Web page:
Humans don’t see spectral color. That is, human color perception is not dictated by wavelength, but rather by the mechanisms of color vision. What the eye sees and the brain interprets is only marginally related to the color defined by wavelength.
There are three color sensors in the eye, one tripped by red light, another tripped by green light, and a third by blue light. The ratios of how much each is stimulated governs what colors we see. (Yes, I know this is a grossly simplified version, but it is basically correct).
When both blue and red are tickled, we see violet; when blue and green are set off together, we see blue-green or aqua; when green and red are stimulated, we see yellow.
Yellow is particularly interesting. While there is a wavelength on the spectrum that is yellow, we almost never see that wavelength. It is rare in nature.
What we call “white” light, or sunlight, contains all the hues, which can be separated by a prism into its component parts. But when this white light hits something red, the blues, yellows, greens, etc., are absorbed by the object and the red is reflected, and so it is only red that hits our eyes. The blues, yellows and greens are digested by the object and turned into heat, which is why the sun makes things hot.
But if an object absorbs blue and reflects both red and green — this may seem bizarre, but it’s true — we see those colors combined and our brains interpret them as yellow.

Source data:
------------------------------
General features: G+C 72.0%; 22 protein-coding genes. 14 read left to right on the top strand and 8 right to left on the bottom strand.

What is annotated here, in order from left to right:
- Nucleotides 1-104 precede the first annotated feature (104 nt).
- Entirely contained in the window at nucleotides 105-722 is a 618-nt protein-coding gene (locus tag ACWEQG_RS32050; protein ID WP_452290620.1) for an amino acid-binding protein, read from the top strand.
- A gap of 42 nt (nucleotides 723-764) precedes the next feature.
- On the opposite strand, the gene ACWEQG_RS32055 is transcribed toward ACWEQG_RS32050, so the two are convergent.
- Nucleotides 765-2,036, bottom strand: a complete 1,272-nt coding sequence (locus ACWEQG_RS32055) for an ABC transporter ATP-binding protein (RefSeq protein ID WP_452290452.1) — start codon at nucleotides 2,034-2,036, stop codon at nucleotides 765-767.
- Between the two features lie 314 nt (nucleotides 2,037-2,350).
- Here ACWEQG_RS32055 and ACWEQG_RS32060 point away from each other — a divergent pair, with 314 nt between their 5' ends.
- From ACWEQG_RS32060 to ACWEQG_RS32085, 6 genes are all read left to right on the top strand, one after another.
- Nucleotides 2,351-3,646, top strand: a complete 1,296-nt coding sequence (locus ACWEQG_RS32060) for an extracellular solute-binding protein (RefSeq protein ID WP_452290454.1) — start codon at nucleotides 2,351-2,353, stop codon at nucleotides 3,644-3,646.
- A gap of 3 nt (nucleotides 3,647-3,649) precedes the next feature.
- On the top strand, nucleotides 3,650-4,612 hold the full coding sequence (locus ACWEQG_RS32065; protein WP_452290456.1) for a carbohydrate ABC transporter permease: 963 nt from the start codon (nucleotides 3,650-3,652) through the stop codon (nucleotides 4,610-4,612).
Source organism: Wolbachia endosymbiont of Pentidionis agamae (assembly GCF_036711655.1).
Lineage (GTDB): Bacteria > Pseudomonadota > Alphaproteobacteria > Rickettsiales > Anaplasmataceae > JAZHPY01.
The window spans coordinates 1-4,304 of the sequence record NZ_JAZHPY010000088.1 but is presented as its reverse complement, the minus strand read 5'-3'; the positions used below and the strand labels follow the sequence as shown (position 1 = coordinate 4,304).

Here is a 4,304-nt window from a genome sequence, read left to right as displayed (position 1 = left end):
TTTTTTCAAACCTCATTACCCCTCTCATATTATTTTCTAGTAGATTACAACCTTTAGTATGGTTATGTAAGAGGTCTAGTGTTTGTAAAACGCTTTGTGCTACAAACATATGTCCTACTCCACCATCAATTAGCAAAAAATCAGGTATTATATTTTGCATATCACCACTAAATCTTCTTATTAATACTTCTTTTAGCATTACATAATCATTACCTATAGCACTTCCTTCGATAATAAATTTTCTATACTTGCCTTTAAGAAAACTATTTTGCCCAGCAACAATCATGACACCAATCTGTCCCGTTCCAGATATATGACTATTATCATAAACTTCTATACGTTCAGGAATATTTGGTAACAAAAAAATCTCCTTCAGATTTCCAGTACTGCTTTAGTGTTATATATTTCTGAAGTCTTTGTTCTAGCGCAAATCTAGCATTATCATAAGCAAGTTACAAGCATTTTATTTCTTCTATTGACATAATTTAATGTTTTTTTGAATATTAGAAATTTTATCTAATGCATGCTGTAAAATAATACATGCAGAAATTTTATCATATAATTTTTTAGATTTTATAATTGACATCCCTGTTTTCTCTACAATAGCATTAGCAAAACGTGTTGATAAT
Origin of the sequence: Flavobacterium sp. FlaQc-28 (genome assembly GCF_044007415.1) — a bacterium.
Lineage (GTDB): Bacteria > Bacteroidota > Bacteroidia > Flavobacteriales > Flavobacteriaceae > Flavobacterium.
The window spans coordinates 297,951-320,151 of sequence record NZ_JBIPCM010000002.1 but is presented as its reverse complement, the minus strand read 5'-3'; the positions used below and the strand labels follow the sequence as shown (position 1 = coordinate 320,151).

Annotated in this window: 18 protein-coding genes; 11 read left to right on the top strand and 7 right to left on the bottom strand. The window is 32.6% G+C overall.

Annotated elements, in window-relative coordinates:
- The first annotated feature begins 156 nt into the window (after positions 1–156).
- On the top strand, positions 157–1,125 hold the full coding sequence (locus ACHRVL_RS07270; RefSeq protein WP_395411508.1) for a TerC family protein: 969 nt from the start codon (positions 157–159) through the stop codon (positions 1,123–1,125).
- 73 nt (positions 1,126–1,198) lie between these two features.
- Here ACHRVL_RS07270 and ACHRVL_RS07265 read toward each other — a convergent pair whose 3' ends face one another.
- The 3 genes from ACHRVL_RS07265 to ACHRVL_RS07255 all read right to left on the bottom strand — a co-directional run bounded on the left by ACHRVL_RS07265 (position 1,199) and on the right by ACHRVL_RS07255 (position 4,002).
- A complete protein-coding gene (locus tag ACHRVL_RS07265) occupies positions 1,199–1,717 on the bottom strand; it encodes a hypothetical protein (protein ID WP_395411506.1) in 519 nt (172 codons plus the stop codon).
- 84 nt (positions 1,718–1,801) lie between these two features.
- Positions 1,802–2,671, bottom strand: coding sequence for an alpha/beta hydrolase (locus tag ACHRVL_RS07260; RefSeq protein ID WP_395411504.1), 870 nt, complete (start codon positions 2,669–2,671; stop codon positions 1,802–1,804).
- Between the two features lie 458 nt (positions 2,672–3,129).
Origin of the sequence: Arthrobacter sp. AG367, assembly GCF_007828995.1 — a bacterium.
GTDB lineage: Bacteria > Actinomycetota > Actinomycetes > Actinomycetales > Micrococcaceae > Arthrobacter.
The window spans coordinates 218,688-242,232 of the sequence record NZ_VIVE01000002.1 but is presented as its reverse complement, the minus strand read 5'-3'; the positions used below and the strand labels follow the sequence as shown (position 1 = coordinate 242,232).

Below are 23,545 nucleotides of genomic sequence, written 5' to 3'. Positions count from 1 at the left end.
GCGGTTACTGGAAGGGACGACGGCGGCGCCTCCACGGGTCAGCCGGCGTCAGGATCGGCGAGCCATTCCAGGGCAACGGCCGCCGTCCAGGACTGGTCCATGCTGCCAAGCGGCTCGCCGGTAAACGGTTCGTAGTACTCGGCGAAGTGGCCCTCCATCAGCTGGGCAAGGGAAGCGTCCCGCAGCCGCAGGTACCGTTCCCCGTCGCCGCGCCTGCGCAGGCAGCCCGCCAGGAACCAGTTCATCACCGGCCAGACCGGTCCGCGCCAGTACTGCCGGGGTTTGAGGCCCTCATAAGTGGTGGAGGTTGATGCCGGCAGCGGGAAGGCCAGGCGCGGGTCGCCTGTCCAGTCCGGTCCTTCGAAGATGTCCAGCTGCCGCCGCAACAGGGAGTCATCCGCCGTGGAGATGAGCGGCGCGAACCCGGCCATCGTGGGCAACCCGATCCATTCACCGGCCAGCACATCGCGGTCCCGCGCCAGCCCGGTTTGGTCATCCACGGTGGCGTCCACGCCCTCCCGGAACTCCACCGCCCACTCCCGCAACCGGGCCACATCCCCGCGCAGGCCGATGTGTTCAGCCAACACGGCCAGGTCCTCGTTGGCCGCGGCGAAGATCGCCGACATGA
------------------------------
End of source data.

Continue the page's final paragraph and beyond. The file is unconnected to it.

The famous Kodak-yellow film box isn’t really yellow. It is red and green together, but our brains stir them together and see yellow. Indeed, most of the colors we see are impure mixes and what our brains see are the interpretations, not the wavelengths.
Take purple, or violet, or magenta (the names for this section of the so-called “color wheel” are terribly imprecise; more on that later). It is a color that does not have a wavelength. That is, it doesn’t exist on the spectrum. It exists solely in our brains as the combination of blue and red.
All color, or what we call color, is subjective. That is, it is a phenomenon created in our brain as a way to code the visual information of the world, very like the so-called “false color” of Hubble space photographs. It is an interpretive trick our brains play, useful for deciding which berries are ripe. The wavelengths may be real, but the redness is a figment.